Despite nearly every study ever
undertaken anywhere in the world showing that kids do better when they have one dad and one mom living together with them in
the same household, it will almost certainly soon be unremarkable for a child
to have three or
more legal parents. Six
states — California, Delaware, Maine, Vermont, Washington and Connecticut —
have enacted laws over the past decade expressly allowing a court to recognize
more than two parents for a child. Many others, including Massachusetts, are
considering similar proposals.
Why? In large part because of the rapidly rising
numbers and public profile of LGBTQ families combined with those
whose children were conceived through assisted reproduction. In many of these
families, one, two-- or more— “parents” are not genetically related to their “children.”
Many states now legally recognize these “intended parents.”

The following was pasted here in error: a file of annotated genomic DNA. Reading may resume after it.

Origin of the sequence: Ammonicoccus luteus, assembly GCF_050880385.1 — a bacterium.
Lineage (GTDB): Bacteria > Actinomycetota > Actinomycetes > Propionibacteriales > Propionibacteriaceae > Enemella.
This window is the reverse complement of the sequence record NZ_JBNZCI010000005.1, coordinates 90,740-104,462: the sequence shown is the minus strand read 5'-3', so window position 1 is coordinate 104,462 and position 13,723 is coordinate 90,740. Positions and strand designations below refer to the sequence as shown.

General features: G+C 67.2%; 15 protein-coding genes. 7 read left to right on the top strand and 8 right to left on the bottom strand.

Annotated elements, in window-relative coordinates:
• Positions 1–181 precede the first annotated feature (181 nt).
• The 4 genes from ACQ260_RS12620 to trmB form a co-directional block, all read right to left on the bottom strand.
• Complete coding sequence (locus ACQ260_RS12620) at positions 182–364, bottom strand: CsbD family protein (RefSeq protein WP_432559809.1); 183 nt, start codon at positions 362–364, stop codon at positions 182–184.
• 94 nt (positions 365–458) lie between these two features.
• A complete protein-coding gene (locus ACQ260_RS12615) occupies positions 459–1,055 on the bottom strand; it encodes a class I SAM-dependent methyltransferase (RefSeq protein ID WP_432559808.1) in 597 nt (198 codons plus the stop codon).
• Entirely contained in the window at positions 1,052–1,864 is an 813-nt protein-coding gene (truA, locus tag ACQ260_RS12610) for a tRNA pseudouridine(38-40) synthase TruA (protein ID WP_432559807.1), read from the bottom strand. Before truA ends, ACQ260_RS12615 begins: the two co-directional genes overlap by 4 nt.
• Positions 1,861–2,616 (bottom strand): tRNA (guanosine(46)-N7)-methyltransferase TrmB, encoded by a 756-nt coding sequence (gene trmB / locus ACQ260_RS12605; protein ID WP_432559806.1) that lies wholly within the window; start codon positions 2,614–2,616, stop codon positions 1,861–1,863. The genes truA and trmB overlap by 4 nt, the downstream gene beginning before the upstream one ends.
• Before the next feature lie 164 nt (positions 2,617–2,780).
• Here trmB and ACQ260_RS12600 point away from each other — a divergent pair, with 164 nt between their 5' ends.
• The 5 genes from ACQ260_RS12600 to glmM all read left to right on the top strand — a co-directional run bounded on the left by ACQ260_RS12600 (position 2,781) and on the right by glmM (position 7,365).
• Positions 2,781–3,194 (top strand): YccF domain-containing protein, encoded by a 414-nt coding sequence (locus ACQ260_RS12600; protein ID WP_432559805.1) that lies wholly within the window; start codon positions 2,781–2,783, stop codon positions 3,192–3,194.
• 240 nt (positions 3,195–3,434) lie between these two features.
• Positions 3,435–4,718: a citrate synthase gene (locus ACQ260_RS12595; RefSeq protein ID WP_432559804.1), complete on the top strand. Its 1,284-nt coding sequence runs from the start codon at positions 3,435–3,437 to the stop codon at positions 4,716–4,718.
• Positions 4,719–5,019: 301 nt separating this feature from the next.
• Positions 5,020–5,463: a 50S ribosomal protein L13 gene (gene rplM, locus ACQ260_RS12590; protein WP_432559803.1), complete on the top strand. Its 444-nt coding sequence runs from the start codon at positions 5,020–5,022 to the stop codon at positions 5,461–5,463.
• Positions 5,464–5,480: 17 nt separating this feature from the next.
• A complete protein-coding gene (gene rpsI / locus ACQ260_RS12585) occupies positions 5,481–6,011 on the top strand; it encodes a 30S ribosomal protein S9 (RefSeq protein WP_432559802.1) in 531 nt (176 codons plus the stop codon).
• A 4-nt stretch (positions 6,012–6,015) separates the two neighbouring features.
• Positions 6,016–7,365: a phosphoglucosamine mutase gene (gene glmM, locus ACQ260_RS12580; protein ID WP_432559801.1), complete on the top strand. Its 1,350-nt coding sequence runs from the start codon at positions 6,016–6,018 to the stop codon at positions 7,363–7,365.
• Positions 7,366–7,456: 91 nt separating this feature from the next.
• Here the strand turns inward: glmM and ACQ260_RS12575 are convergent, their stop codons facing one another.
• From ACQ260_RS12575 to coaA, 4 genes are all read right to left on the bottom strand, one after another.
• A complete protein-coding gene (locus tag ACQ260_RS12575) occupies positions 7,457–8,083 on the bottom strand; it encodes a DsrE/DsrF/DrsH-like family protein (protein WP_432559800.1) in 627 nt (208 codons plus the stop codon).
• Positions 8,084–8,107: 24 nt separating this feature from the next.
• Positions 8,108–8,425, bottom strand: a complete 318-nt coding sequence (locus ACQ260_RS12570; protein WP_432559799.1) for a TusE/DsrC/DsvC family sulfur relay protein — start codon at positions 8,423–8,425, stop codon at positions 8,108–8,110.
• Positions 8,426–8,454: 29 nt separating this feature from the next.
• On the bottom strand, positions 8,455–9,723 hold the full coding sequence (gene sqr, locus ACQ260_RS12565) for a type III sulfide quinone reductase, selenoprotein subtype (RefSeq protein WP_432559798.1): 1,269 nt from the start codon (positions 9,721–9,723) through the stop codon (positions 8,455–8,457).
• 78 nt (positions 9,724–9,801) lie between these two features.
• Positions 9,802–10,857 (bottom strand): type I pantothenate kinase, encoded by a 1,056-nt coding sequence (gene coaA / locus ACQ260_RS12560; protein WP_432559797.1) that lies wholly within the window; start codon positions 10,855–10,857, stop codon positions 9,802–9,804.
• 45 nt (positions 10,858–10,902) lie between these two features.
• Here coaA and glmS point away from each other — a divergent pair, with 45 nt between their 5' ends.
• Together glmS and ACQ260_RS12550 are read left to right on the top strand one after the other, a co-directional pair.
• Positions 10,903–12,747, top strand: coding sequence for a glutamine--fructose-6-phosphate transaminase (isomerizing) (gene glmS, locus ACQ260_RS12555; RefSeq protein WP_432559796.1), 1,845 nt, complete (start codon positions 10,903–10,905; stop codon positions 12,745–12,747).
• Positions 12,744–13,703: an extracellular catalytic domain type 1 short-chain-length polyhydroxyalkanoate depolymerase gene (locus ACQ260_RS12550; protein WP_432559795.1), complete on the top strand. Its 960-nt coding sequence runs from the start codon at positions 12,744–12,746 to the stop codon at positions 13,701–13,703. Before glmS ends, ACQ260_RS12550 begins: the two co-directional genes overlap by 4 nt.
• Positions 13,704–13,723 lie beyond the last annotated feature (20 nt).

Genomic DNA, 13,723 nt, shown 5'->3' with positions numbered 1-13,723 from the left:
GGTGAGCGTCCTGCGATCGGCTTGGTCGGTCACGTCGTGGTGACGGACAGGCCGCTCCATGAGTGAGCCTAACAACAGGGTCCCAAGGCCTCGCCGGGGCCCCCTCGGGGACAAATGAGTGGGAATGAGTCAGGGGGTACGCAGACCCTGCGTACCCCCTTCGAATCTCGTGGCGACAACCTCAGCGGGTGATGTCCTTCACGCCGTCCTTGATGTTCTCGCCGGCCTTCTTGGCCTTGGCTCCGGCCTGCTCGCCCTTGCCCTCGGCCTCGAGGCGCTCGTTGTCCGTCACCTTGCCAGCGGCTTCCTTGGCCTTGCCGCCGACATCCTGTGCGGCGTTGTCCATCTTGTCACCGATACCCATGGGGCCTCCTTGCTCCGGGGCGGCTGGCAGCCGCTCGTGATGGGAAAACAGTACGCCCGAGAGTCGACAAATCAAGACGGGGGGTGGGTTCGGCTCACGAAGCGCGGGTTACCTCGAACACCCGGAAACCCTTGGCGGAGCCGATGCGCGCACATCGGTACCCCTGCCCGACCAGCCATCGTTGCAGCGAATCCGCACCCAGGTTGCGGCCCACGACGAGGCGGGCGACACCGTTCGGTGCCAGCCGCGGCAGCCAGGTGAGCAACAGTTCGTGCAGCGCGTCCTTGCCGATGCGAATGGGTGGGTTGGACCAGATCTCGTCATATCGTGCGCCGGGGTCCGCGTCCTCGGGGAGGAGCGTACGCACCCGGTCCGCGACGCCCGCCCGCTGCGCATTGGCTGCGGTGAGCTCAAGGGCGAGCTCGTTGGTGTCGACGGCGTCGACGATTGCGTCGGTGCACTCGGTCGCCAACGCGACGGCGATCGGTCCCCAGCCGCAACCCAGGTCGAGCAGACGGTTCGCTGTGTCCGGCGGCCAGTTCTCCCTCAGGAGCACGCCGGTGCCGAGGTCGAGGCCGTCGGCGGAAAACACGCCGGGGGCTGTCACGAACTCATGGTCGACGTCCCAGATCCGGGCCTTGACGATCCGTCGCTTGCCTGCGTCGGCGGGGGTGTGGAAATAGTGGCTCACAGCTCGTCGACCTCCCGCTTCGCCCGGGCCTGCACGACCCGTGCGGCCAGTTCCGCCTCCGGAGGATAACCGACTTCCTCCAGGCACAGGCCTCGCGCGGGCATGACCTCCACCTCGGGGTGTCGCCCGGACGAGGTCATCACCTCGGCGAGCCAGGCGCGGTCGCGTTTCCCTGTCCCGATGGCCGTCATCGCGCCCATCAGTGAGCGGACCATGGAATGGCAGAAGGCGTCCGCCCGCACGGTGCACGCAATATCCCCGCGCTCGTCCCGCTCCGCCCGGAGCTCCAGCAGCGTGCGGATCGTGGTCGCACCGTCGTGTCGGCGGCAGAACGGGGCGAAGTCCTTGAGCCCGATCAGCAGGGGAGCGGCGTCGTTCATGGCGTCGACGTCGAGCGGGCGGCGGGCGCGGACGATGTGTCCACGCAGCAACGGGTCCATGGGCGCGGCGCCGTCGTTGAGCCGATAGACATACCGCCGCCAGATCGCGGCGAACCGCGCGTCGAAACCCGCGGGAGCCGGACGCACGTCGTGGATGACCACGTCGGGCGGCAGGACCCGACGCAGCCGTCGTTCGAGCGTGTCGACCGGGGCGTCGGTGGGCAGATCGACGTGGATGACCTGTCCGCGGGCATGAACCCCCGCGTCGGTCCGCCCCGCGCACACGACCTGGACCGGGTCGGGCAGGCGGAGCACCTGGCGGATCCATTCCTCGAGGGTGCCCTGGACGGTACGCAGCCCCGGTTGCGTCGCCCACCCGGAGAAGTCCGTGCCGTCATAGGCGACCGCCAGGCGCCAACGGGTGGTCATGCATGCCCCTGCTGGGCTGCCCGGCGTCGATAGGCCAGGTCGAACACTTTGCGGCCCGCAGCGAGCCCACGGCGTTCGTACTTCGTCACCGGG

Well, hell, why should any genetic connection be
required for a legal parent-child relationship? Social factors are more
important, are they not? If I intended to be someone’s parent that
should be good enough. The ”intended parent” definition also removes
reactionary, hurtful, and marginalizing notions such as that one should be
older than one’s offspring. I mean, if I happen to be 22-years-old but intend
to be, say, Taylor Swift’s parent, who’s to deny me that right? On what grounds?
If I identify as someone/anyone’s dad or mom, who can reasonably refute
Limiting the number of anyone’s parents to two—or any
given number-- seems as bizarre and illogical as putting restrictions on their
gender, sexual orientation, kink, or species, a sad remnant of a bigoted and
thankfully bygone era. What difference does it make if a kid has two—or
twenty—parents? Isn’t it better if a youngster learns tolerance and acceptance
from a parental group of, say, two bisexual men, three lesbian women, one young
girl, two trans men, four pansexual pangender Satanists…and a goat?
What a wonderful world it would be.